You have a wide, varied list of characters across your novels. When developing a new character, where do you start? And what are the important, key points you focus on?

Characters are like people.  You meet them, you make assumptions about them, sometimes you're proved right, sometimes they prove you wrong.  Gradually you get to know them better and often they surprise you.  I have sometimes been criticised for writing characters "warts and all" - some readers get annoyed if the hero has flaws. They want the good guys to be all good and the bad guys to be bad.  To me the characters are human beings.  Heroes have flaws and even the bad guys sometimes have a redeeming feature.  During my research, I spend a lot of time living with the characters in my head and getting to know them.

Where do you stand on the subject of research? Love or loathe? And how do you approach, for example, historical details or factual information like police procedurals?

I love research.  I always seem to be interested in subjects that require a lot of research - genetic modification, the Chinese police, forensic pathology, forensic science.  I've heard some writers say they hate research and believe that writing is all about "making things up".  I find that the wonderful thing about research is that you set out to find the answer to one thing, and discover a wealth of inspiration that provides you with even better ideas.  Research is where I get all my stimulus.  It's also important to me to get my facts right.  I know I'm making up the story, but it's taking place in the real world, so I want to be accurate.  For the China Thrillers, I needed to know where the Beijing homicide squad was based, where the guys went to eat at lunchtime, what the inside of the Shanghai police morgue looked like.

I take research for my Enzo Files books, which are set in France, equally seriously.  When I wrote the second book which is set in the vineyards of Gaillac, I had to visit as many of the 120 vineyards there as I could, talking to the winemakers and, yes you've guessed it, drinking a lot of wine!  In fact I got to know the wines there so well that I was inducted as a Chevalier de la Dive Bouteille de Gaillac.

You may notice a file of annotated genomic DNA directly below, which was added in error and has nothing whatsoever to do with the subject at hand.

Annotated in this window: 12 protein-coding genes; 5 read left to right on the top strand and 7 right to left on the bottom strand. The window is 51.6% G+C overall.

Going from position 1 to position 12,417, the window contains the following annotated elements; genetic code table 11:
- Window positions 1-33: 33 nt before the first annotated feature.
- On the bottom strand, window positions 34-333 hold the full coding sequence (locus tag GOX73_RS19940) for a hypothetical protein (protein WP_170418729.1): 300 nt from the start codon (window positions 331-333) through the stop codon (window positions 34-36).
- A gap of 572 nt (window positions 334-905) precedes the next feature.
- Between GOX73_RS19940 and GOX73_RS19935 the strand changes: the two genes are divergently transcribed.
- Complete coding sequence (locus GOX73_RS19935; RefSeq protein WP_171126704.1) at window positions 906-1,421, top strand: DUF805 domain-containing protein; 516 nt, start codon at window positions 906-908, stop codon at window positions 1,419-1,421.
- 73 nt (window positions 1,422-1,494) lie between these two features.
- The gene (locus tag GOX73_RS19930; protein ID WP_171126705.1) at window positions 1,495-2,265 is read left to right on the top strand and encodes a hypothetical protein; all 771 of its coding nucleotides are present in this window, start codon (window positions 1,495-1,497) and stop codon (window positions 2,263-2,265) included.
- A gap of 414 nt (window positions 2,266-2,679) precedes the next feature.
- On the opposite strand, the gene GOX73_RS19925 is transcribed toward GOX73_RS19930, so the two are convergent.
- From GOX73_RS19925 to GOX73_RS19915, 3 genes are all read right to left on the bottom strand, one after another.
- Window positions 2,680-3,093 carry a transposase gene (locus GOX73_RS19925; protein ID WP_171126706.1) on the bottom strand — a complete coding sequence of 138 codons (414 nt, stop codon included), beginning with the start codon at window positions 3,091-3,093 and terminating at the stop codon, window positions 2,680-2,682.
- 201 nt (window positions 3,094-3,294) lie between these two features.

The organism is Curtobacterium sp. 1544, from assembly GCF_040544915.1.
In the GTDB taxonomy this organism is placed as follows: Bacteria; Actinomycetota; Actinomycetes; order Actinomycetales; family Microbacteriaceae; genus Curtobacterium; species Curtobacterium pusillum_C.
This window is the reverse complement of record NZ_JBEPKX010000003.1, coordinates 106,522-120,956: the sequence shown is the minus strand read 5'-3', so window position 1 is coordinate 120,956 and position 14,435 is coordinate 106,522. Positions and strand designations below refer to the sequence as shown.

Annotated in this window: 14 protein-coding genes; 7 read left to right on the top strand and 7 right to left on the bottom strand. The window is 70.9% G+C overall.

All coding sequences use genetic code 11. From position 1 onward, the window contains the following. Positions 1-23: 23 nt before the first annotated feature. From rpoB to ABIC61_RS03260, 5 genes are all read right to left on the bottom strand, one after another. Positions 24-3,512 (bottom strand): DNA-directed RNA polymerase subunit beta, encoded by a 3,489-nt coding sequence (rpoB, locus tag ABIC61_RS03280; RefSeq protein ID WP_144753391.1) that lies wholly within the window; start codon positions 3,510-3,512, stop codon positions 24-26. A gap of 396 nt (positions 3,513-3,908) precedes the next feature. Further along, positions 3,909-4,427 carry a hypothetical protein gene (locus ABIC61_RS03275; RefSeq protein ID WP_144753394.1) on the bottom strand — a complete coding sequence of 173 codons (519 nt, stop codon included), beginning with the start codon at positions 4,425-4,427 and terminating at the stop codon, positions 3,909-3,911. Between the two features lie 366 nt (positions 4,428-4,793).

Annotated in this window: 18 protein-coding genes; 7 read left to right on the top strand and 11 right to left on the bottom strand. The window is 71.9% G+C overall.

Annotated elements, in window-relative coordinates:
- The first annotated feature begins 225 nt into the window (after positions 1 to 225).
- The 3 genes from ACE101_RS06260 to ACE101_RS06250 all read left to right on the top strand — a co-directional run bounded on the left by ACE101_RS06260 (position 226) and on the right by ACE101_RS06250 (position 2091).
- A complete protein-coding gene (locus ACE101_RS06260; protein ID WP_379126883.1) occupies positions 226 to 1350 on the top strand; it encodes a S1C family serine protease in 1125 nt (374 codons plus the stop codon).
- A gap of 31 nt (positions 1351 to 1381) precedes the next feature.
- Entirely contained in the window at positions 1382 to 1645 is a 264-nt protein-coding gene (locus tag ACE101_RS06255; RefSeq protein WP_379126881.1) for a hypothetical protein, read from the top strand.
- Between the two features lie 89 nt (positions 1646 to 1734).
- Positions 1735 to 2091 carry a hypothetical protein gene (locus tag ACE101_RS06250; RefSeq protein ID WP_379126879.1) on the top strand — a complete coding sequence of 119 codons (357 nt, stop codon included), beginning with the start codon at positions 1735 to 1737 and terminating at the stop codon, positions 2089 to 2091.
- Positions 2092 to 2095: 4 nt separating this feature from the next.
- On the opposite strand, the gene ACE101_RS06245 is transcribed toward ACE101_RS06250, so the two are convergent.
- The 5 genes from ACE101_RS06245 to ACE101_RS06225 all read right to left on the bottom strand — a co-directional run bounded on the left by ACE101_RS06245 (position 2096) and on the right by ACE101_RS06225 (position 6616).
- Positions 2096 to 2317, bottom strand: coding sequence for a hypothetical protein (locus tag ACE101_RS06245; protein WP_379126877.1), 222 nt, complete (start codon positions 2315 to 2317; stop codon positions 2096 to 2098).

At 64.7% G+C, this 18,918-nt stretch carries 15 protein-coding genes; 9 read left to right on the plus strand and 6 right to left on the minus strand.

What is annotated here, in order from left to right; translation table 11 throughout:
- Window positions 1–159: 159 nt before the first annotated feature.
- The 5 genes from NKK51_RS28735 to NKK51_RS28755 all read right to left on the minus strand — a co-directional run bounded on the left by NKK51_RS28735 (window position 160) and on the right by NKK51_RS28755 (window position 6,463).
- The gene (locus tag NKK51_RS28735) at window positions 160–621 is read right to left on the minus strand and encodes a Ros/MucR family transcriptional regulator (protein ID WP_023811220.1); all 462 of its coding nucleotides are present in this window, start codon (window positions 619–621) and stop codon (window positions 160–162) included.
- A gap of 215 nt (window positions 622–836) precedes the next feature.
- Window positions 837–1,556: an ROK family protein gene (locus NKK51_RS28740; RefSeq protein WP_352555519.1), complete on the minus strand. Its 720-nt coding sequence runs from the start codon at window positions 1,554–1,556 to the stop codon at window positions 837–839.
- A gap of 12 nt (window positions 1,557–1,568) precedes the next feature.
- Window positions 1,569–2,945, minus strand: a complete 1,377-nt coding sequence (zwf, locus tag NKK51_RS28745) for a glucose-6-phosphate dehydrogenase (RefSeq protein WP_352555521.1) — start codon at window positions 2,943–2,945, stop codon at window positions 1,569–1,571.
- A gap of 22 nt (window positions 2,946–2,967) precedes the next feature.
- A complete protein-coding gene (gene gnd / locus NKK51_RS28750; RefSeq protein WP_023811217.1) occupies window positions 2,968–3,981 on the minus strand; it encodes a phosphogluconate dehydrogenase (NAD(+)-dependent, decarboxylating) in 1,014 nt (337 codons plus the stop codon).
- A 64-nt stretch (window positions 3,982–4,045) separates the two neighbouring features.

How did you learn so much about the secretive world of the hunt for the gannet chicks?

Ahh! After you have inveigled your way into the world of the Chinese Police, the Guga Hunters of Ness were not so daunting.  I simply did what I always do when I need to know something.  I go to the people themselves and ask them to talk to me.  In the case of the guga hunters I spent hours with them, listening to their stories of the hunt, of their childhoods, of the preparation for the trip and the journey itself.  I also talked at length to the young skipper who takes them to the rock in his fishing boat.  People are usually very open and incredibly helpful when you go to them and ask to learn about the things in which they are expert.  I find that most people are usually very happy to talk to me.

I think your writing has wonderful visual qualities, after the success of Ann Cleeves' location-themed novels recently, are there are plans to commission any of your series for television?

There has been television and film interest in the Lewis Trilogy.  Also one of the China Thrillers is shortly to be made into a movie.

In both The Blackhouse and The Lewis Man, a central theme is loss of memory (through trauma or dementia). It feels as if it runs a lot deeper than just a clever way of telling a story. What draws you to characters who have lost a part of their lives?

The Lewis Man was based on my personal experience of caring for my father in the last years of his life.  He suffered from dementia and I watched as it robbed him of his ability to express himself and to fully comprehend what was going on around him.  What struck me was that he often had very lucid recollections of events from the past.  

As for Fin, in common with many people who have had painful experiences, he hides his memories away - it's the only way that he could find to cope and survive.